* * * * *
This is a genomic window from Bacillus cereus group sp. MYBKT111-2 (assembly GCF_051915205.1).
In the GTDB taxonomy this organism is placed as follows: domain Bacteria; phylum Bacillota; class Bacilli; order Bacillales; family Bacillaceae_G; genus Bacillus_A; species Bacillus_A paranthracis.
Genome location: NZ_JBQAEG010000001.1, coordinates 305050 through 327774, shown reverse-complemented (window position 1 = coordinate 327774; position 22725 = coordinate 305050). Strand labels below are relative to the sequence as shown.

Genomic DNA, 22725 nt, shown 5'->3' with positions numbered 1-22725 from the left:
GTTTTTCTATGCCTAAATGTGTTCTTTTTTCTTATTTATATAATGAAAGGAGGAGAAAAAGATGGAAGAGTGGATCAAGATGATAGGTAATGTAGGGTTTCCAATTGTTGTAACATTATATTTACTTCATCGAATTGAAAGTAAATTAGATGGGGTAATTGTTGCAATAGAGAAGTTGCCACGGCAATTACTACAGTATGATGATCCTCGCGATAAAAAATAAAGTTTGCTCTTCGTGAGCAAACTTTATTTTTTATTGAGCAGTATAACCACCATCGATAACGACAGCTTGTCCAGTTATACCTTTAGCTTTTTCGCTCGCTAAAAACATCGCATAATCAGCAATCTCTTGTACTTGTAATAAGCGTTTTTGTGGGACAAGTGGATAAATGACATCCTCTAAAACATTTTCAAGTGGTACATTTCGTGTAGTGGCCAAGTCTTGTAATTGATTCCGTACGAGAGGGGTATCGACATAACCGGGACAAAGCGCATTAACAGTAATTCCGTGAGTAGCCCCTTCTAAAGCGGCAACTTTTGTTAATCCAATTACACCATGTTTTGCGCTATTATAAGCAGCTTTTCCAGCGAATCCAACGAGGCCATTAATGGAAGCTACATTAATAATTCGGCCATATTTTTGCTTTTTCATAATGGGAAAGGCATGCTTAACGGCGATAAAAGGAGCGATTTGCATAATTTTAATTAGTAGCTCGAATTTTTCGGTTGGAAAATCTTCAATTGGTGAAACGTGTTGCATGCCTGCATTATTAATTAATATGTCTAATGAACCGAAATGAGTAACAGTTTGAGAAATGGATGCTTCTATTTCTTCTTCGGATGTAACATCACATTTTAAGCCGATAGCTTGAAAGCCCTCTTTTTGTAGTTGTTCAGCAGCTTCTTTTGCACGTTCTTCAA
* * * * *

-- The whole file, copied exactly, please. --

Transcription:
This is a genomic window from Bacillus cereus group sp. MYBKT111-2 (assembly GCF_051915205.1).
In the GTDB taxonomy this organism is placed as follows: domain Bacteria; phylum Bacillota; class Bacilli; order Bacillales; family Bacillaceae_G; genus Bacillus_A; species Bacillus_A paranthracis.
Genome location: NZ_JBQAEG010000001.1, coordinates 305050 through 327774, shown reverse-complemented (window position 1 = coordinate 327774; position 22725 = coordinate 305050). Strand labels below are relative to the sequence as shown.

Genomic DNA, 22725 nt, shown 5'->3' with positions numbered 1-22725 from the left:
GTTTTTCTATGCCTAAATGTGTTCTTTTTTCTTATTTATATAATGAAAGGAGGAGAAAAAGATGGAAGAGTGGATCAAGATGATAGGTAATGTAGGGTTTCCAATTGTTGTAACATTATATTTACTTCATCGAATTGAAAGTAAATTAGATGGGGTAATTGTTGCAATAGAGAAGTTGCCACGGCAATTACTACAGTATGATGATCCTCGCGATAAAAAATAAAGTTTGCTCTTCGTGAGCAAACTTTATTTTTTATTGAGCAGTATAACCACCATCGATAACGACAGCTTGTCCAGTTATACCTTTAGCTTTTTCGCTCGCTAAAAACATCGCATAATCAGCAATCTCTTGTACTTGTAATAAGCGTTTTTGTGGGACAAGTGGATAAATGACATCCTCTAAAACATTTTCAAGTGGTACATTTCGTGTAGTGGCCAAGTCTTGTAATTGATTCCGTACGAGAGGGGTATCGACATAACCGGGACAAAGCGCATTAACAGTAATTCCGTGAGTAGCCCCTTCTAAAGCGGCAACTTTTGTTAATCCAATTACACCATGTTTTGCGCTATTATAAGCAGCTTTTCCAGCGAATCCAACGAGGCCATTAATGGAAGCTACATTAATAATTCGGCCATATTTTTGCTTTTTCATAATGGGAAAGGCATGCTTAACGGCGATAAAAGGAGCGATTTGCATAATTTTAATTAGTAGCTCGAATTTTTCGGTTGGAAAATCTTCAATTGGTGAAACGTGTTGCATGCCTGCATTATTAATTAATATGTCTAATGAACCGAAATGAGTAACAGTTTGAGAAATGGATGCTTCTATTTCTTCTTCGGATGTAACATCACATTTTAAGCCGATAGCTTGAAAGCCCTCTTTTTGTAGTTGTTCAGCAGCTTCTTTTGCACGTTCTTCAA